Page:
According to experts, feeding birds is probably the most common way in which people interact with wild animals today. More than 50 million Americans engage in the practice, collectively undertaking an unwitting experiment on a vast scale. Still, what are the consequences of skewing the odds in favor of the small subset of species inclined to eat at feeders?
Three or four times a day, my heart thrilled at his arrival, announced with a polite, question-like cheep. The idea traces to the mids when the wildlife ecologist Stanley Temple and his then-student Margaret Brittingham color-banded several hundred black-capped chickadees in the Wisconsin woods, mounted two specially designed feeders, then laboriously counted the sunflower seeds each bird ate.
Only in especially severe weather did feeders appear to undoubtedly help: chickadees with access to one had nearly double the chance of surviving the harsh Wisconsin winter—the difference coming down to a few frigid days. B efore long , our resident male brought home a dull brown female to whom, at dawn, he sang an ebullient warbling tune that pierced the pillows over our heads. One morning, after a particularly passionate serenade, Jeff noticed the female tweeting up a storm in the feeder as she tilted her head and shimmied her wings.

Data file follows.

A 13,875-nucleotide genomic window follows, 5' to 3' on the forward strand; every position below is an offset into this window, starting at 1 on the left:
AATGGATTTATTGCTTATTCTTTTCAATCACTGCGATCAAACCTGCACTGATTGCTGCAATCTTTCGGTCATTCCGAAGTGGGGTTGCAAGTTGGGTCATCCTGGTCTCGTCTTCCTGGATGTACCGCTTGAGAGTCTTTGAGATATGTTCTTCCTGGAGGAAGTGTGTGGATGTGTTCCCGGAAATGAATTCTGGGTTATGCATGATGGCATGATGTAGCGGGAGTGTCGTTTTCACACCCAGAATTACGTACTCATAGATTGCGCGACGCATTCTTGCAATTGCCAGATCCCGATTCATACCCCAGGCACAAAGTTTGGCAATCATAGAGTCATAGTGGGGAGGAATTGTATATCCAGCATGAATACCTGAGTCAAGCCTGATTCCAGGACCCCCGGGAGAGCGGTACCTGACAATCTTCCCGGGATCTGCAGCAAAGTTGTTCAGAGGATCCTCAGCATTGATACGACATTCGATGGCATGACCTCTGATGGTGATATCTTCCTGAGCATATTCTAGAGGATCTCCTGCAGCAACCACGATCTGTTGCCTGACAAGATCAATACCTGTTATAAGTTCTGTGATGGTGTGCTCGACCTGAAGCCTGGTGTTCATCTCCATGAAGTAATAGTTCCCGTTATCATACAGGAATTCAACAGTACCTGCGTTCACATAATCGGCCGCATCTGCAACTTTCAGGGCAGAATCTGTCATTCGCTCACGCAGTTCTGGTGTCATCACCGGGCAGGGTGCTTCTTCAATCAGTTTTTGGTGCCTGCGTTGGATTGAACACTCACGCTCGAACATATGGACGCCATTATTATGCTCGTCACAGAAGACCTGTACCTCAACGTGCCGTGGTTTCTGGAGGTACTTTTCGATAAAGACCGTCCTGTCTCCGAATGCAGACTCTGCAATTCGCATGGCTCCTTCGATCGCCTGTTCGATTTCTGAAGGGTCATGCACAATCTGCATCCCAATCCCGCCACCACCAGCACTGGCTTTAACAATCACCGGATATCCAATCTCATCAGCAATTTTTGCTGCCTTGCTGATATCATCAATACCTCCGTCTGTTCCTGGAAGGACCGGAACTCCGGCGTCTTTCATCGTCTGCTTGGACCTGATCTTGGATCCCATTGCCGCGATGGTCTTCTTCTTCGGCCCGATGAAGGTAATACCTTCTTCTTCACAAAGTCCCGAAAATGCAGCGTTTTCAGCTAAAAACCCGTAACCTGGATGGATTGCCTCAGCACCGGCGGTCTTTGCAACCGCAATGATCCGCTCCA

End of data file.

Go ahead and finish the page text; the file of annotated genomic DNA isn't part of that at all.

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He called me over in time to see the male respond by leaning down to touch her beak and regurgitate down her throat. I had never seen something more beautiful.
Jeff seemed to think this was a little much. But he was growing attached to the finches too, and now the prospect of babies loomed. Studies suggest that birds receiving supplemental food may have a better shot at reproductive success, laying more eggs, for example, earlier in the year. Sure enough, one sunny April afternoon, incessant squawking interrupted my work. When the source of this ruckus clambered into the feeder, I found myself staring back at a bewildered fledgling with downy white pinfeathers sticking up from its head.
It was an appalling vision of parenthood—and one that bore repeating in a matter of weeks.